A diagram demonstrating the messaging architecture for Figma Plugins.

Our plugin begins by checking the link for the type of content (playlist, album, artist, track…) and making a request to the relevant endpoint. This all happens in the iFrame because we have access to the fetch() api here.

Without going in to too much detail, the api response can differ but generally it contains arrays of modules that are used by our clients to build the page. These modules map pretty perfectly to our design system components, because well… they were designed to.

So now we have data, but a lot of it is not necessary for us.

Step 2: Cleaning the data.

As soon as the fetch() resolves the data is posted to the Figma sandbox and upon receiving it a pruning function is called.

This function is basically a bigswitch() statement but it is super important in creating a uniform interface for designers to think about when using the plugin. I wanted the user experience of the plugin to be as simple as possible so I didn’t want a user to have to think about the quirks of the the api response.

An illustration demonstrating different objects being processed.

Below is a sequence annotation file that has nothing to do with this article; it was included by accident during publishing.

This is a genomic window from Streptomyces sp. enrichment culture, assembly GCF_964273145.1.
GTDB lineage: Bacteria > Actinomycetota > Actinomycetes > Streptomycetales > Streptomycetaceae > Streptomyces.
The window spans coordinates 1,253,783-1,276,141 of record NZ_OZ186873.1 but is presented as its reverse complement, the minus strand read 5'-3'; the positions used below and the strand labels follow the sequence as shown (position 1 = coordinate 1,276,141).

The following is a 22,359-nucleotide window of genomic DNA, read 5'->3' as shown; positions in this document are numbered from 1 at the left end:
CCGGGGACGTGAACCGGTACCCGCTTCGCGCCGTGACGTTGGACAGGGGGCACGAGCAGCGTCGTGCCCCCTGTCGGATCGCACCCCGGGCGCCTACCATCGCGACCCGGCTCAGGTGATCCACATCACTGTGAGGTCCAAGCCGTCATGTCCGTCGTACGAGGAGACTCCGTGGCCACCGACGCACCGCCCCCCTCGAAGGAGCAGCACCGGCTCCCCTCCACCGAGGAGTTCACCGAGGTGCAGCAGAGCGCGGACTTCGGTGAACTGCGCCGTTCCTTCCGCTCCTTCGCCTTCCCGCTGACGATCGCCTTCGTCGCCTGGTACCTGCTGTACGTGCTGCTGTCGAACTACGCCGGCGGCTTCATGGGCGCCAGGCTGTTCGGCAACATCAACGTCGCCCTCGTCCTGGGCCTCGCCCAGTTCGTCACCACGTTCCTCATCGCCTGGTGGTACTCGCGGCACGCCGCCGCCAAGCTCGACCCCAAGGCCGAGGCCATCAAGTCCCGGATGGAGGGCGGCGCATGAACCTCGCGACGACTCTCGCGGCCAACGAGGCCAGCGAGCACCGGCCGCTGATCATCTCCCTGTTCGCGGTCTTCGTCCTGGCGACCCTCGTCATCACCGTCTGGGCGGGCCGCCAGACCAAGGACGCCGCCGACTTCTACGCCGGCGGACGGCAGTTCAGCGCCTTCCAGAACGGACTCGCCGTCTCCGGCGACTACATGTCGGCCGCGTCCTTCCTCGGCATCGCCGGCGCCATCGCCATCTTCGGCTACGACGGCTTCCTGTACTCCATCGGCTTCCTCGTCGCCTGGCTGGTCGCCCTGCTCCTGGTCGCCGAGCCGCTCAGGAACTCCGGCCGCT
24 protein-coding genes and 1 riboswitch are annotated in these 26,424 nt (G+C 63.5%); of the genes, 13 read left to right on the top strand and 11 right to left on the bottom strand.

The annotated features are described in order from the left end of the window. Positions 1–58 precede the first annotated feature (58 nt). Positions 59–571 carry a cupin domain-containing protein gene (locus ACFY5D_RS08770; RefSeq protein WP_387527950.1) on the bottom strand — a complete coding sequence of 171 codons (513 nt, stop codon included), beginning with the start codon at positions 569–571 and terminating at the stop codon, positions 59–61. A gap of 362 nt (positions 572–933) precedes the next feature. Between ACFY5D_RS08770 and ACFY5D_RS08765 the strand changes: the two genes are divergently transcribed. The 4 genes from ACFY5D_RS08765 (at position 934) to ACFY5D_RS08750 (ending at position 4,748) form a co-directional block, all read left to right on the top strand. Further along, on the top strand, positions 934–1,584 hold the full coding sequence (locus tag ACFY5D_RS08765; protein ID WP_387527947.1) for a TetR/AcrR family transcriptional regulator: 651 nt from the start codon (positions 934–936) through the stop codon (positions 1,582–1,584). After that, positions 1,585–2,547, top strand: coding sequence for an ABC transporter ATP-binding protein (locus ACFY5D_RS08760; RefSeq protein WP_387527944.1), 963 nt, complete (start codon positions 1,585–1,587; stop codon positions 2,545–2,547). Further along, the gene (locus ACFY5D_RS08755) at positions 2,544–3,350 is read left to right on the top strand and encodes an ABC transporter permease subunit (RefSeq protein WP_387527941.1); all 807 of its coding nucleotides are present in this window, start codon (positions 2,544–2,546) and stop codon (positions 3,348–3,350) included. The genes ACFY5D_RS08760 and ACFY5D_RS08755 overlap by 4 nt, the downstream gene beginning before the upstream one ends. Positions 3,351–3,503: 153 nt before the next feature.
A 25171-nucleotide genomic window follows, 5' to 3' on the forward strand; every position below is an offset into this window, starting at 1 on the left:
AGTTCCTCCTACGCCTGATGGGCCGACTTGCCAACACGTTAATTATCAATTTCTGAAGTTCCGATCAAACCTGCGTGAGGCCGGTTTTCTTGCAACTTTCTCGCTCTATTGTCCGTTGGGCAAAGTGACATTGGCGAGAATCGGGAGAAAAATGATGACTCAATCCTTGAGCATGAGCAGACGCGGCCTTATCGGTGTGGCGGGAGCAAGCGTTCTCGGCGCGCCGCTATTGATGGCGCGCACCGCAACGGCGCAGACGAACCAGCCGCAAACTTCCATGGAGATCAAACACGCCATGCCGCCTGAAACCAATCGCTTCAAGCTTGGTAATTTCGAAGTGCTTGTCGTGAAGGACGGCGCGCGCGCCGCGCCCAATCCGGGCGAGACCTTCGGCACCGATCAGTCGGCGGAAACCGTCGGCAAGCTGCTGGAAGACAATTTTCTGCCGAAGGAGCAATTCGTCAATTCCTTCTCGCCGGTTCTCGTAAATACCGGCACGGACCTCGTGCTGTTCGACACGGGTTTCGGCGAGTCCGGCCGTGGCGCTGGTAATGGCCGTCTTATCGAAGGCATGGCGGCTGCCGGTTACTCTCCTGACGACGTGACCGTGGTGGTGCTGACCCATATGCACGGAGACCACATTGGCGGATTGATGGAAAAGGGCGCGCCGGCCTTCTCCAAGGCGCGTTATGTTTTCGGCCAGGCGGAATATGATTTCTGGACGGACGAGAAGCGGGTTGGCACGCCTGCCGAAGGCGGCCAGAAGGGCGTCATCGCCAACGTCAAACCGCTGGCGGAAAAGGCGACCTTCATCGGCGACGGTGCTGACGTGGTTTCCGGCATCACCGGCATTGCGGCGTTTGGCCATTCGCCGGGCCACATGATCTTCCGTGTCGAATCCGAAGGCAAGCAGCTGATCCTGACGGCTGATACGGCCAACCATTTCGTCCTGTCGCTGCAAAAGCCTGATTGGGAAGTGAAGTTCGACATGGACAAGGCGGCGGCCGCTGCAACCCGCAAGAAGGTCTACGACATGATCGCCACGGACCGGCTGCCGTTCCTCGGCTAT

For example, on an artist page, the field that provides the artist name is called something like name and is a string. But on a track it is called artists and is an array of all the artists on the track. This makes perfect sense for the clients, but designers tend not to be that technical. So this function smooths over a lot of the differences and produces a dependable interface so that whenever an artist’s name is what you want, you call the layer _artists and that’s what you will get.

This function also attaches underscores at the beginning of all the fields so that matching fields and layer names is more precise.

Step 3: Finding eligible nodes.

So now, we have our data cleaned, we need to figure out how to get it into the right places in the Figma file.

First, the plugin maps through the currently selected elements and all their children. I found this handy generator function in one of the plugin examples, that will traverse a Figma node tree and yield each node.

function* walkTree(node) {
yield node
const { children } = node
if (children) {
for (const child of children) {
yield* walkTree(child)

So on each node the plugin does a simple check to see if that node has children (so it’s a group or frame) and if that node’s layer name matches any of the module titles in our API response. If yes, it gets put into an array of nodes that have been marked eligible for processing. Simple.

An illustration demonstrating the decision the plugin makes when processing an object.

Step 4: Organising nodes

Okay so, we have a an array of modules with data from the api, and we have an array of Figma nodes that match those module names. We are ready to replace the content.

Using the same generator function, the plugin traverses each Figma node in an eligible module, one by one. This time the plugin checks to see if the node has a type of RECTANGLE ,ELLIPSE or TEXT and if its name matches one of the field names in the corresponding api module.